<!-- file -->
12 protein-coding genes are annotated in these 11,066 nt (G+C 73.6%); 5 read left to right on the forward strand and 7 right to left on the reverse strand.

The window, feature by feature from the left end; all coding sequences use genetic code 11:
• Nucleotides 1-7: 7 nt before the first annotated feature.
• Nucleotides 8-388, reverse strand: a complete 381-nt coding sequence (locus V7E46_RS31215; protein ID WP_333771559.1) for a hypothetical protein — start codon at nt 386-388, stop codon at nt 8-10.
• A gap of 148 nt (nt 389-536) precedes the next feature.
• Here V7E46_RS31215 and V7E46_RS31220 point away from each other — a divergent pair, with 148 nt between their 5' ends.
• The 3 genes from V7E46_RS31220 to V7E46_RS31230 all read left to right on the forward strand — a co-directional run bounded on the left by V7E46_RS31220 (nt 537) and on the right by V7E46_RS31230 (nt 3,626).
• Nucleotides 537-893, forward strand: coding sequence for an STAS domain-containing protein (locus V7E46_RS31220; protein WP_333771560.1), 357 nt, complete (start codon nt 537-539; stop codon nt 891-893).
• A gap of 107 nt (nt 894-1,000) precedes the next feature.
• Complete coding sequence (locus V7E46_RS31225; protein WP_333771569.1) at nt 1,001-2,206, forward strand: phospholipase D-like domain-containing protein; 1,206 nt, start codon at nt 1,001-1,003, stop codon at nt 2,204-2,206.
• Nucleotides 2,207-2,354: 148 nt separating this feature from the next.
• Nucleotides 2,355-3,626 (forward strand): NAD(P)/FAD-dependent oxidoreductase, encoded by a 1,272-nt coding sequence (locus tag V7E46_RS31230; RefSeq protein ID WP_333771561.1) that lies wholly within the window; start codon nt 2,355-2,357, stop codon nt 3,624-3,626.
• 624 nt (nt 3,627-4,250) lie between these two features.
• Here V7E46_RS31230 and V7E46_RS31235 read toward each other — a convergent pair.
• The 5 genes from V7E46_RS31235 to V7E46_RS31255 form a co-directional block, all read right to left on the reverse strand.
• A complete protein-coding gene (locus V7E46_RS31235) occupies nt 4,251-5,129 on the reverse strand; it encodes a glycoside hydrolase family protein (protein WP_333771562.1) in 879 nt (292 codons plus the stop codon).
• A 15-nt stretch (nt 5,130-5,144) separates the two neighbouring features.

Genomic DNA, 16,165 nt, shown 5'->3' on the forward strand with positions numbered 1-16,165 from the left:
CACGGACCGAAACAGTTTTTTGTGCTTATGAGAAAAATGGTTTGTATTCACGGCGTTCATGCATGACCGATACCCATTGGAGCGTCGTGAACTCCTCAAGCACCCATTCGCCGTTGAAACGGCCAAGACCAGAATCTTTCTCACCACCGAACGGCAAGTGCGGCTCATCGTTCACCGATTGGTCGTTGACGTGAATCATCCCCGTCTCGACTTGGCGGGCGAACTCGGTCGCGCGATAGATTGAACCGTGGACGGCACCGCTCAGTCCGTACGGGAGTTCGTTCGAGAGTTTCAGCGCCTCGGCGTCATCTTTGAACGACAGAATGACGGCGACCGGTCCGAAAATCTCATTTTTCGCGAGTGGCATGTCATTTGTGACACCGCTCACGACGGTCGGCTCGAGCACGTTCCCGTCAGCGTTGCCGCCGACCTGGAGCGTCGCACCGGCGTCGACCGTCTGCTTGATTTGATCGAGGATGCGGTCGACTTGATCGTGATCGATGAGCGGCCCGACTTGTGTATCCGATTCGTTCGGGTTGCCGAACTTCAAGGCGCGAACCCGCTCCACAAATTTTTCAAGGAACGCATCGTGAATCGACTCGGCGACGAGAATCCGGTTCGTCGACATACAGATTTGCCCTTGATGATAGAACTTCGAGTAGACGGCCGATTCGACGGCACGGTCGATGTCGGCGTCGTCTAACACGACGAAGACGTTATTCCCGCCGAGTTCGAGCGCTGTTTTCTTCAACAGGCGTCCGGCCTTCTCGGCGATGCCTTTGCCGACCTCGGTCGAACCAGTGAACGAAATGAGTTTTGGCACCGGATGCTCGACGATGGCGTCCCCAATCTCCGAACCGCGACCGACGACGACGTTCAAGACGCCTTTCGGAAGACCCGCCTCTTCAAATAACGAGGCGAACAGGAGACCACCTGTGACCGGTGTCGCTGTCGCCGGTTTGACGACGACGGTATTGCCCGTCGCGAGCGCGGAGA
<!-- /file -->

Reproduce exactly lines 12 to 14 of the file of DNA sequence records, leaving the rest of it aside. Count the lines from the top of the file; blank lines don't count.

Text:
• Nucleotides 2,355-3,626 (forward strand): NAD(P)/FAD-dependent oxidoreductase, encoded by a 1,272-nt coding sequence (locus tag V7E46_RS31230; RefSeq protein ID WP_333771561.1) that lies wholly within the window; start codon nt 2,355-2,357, stop codon nt 3,624-3,626.
• 624 nt (nt 3,627-4,250) lie between these two features.
• Here V7E46_RS31230 and V7E46_RS31235 read toward each other — a convergent pair.